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Health

30 Years Later: Progress on AIDS but Stigma, Uncertainty Remain

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Photo by Elana Gordon
Dr. Michael Gottlieb (L) recently spoke at the Midwest AIDS Training and Education Center Conference in Kansas City. Rose Farnan (R) is a nurse at Truman Medical Center who's been treating patients with HIV in Kansas City since the '80s.

By Elana Gordon

http://stream.publicbroadcasting.net/production/mp3/kcur/local-kcur-973522.mp3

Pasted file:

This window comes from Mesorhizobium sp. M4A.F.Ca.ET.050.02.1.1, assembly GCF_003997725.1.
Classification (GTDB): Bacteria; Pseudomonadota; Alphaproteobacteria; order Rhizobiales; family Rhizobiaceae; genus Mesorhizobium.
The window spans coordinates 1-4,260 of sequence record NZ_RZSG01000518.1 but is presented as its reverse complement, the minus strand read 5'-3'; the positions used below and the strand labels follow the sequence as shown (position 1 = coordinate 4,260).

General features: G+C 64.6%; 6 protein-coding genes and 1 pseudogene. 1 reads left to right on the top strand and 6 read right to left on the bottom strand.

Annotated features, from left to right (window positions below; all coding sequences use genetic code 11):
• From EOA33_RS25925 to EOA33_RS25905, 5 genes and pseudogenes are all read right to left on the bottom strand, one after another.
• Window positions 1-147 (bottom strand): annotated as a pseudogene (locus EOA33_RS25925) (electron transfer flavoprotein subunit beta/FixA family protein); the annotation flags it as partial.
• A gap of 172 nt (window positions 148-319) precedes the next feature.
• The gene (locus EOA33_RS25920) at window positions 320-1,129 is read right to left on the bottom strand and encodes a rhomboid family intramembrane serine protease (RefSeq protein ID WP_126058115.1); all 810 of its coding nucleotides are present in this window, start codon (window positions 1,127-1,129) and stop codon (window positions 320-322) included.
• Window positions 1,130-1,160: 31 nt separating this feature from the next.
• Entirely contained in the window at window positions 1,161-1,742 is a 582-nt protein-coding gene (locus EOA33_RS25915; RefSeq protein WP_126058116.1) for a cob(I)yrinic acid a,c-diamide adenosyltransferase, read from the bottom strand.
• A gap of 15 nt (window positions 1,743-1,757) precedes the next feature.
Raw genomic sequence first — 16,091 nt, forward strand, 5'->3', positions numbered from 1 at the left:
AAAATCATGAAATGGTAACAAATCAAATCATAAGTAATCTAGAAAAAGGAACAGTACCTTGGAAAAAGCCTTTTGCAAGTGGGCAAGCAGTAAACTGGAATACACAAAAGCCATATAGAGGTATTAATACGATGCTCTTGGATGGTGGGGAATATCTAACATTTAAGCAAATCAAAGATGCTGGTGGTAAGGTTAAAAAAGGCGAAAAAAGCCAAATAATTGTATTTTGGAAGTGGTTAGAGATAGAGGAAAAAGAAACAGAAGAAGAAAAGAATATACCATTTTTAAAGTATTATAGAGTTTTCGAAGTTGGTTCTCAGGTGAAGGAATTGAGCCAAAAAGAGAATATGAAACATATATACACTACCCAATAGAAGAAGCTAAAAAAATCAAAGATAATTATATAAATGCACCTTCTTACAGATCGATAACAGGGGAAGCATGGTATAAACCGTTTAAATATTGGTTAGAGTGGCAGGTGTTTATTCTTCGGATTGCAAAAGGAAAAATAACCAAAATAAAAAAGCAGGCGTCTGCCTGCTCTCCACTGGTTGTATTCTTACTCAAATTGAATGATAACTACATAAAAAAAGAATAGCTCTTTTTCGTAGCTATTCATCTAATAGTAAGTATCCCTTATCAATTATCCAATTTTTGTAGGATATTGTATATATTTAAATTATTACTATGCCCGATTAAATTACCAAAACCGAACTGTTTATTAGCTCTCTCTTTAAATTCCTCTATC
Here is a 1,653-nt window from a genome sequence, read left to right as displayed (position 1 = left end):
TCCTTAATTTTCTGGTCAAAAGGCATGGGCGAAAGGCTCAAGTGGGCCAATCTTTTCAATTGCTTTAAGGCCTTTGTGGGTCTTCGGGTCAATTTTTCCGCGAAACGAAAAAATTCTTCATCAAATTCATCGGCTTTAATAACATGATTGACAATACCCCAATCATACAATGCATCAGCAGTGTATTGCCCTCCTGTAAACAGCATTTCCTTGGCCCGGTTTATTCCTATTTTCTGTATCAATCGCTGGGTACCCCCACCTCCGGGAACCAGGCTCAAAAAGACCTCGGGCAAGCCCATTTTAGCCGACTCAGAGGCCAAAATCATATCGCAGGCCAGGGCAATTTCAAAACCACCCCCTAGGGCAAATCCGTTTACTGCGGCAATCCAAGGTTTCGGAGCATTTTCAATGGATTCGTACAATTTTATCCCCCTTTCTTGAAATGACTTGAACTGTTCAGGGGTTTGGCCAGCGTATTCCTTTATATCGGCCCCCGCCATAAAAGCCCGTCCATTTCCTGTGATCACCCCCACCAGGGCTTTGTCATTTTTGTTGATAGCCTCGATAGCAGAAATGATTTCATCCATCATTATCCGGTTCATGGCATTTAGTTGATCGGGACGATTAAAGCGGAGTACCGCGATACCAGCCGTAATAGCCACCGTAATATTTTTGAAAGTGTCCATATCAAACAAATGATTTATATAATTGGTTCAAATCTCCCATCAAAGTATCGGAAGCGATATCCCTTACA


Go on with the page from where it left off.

KANSAS CITY, Mo. – 30 years ago this June, Dr. Michael Gottlieb - a physician in Los Angeles - documented the very first cases of HIV/AIDs in the United States. Shortly after that, Rose Farnan - a nurse at Truman Medical Center - began caring for people with HIV/AIDS in Kansas City. Since that time, much has changed in what's known about HIV/AIDS and how it's treated. But both Gottlieb - at a national level - and Farnan - at a local level - remain dedicated to fighting the disease. KCUR's Elana Gordon recently caught up with the two of them. Dr. Gottlieb says he still vividly remembers those initial days of the disease.

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